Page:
Dining Out While Dining In
Recipes from Atlanta's Premier Restaurants
by Emily Horton
photos by Nathan Lenz
Savoring a restaurant dish that epitomizes your tastes can be bittersweet. You'd donate your Viking range to know how to make it at home, but getting a chef to share his/her secrets is usually impossible. Thanks to Newcomer's close contacts with Atlanta's culinary gurus, you can now dish up choice taste sensations in your own kitchen. The following recipes, house specialties from some of Atlanta's favorite restaurants, are available here courtesy of the generous chefs who created them. Even though you'll be stuck with some dirty dishes and probably have to fill your own wine glass, dare to give these dishes a try at home. Where else could you tuck into a coveted gourmet dish while wearing fur-lined bedroom slippers?
Masterfully blending elegance and electricity in both atmosphere and culinary execution, Roy's has introduced diners across the country to the infectious tastes of Hawaiian fusion cuisine. Calling heavily on Asian and a bit of European techniques and ingredients, dishes are both exciting and comforting. Not to be upstaged by the kitchen, Roy's extensive wine list has attracted accolades, and island-idyllic service is a corporate point of pride. Chef Wade Lowe's coconut crusted shrimp appetizer with a Thai dipping sauce (hint: don't leave out the lime leaves) is simple enough for weeknight food, but begs for tiki torches, a few good friends and a great bottle of Pinot Gris.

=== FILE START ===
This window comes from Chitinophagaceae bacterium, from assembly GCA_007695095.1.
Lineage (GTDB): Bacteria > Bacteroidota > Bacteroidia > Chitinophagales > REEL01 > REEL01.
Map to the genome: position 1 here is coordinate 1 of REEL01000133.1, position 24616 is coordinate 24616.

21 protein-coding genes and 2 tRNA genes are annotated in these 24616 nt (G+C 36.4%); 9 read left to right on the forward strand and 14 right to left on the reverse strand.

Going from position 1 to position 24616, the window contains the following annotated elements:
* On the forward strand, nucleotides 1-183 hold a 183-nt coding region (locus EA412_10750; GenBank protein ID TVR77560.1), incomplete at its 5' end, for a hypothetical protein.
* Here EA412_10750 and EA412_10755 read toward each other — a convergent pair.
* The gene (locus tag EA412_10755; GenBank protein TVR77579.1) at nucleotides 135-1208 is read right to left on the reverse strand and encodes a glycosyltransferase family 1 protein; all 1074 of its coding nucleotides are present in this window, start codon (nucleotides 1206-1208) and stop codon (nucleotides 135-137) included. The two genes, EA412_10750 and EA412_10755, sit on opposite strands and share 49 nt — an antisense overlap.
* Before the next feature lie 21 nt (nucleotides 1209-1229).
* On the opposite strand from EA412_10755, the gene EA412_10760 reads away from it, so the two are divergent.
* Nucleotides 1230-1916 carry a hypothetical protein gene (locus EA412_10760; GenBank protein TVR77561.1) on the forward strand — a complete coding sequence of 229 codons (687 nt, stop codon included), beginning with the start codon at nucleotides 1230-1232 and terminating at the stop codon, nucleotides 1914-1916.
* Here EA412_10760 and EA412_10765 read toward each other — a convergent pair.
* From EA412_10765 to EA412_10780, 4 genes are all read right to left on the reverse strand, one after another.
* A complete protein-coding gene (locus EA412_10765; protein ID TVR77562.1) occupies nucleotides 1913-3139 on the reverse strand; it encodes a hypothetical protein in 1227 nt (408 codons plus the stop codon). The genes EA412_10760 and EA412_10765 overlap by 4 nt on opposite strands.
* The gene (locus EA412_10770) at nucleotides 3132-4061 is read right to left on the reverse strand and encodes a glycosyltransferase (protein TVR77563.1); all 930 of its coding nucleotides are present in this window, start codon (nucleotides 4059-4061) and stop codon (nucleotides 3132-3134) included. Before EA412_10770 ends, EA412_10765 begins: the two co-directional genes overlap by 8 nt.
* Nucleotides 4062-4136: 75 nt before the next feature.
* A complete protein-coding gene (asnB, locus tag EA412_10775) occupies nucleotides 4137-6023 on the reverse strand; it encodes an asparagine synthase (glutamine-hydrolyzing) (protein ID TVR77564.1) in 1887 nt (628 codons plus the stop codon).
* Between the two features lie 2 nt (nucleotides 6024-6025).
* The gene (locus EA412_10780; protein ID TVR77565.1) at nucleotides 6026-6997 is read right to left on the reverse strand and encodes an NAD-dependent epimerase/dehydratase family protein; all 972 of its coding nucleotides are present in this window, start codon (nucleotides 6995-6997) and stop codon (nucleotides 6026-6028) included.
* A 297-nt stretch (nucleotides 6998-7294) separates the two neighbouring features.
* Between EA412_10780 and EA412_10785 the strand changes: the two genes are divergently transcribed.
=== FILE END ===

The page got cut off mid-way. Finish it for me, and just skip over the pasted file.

Coconut Crusted Tiger Shrimp with Thai Mango Nam Pla Mignonette
Ingredients for Coconut Shrimp
16 large shrimp (16/21 count)
1 cup sweetened coconut flakes
1/2 cup Panko (Japanese bread crumbs)*
1 cup flour 3 eggs 6-inch bamboo skewers
Mix together Panko and coconut flakes, and spread out on tray. Crack eggs into bowl and add a touch of water; mix lightly. Skewer shrimp from tail end up to head; place in flour. Take completely flour-dusted shrimp and add to egg wash to fully soak. Place shrimp in coconut crust and fully coat. Allow crusted shrimp to rest in refrigerator for one hour. To cook, fry in 350 degrees F oil-using a candy or deep fry thermometer to measure the oil's temperature--until golden brown.
Ingredients for Thai Mango Nam Pla Mignonette
1/2 fresh mango
3 cloves garlic
juice of 2 limes
juice of 3 oranges
1/4 cup fish sauce
1/2 cup sugar
3 tablespoons chopped cilantro
5 Kaffir lime leaves (minced finely)*
1 teaspoon sambal oelek*
*Can be found in Asian or specialty markets and some supermarkets
Blend first seven ingredients--mango through sugar--until pureed. If too thick, add extra orange juice. Add cilantro, lime leaves and sambal. Mix well. Place sauce in corner of plate, and using the skewers, stack coconut crusted shrimp upright against each other. Garnish with cilantro leaves and serve.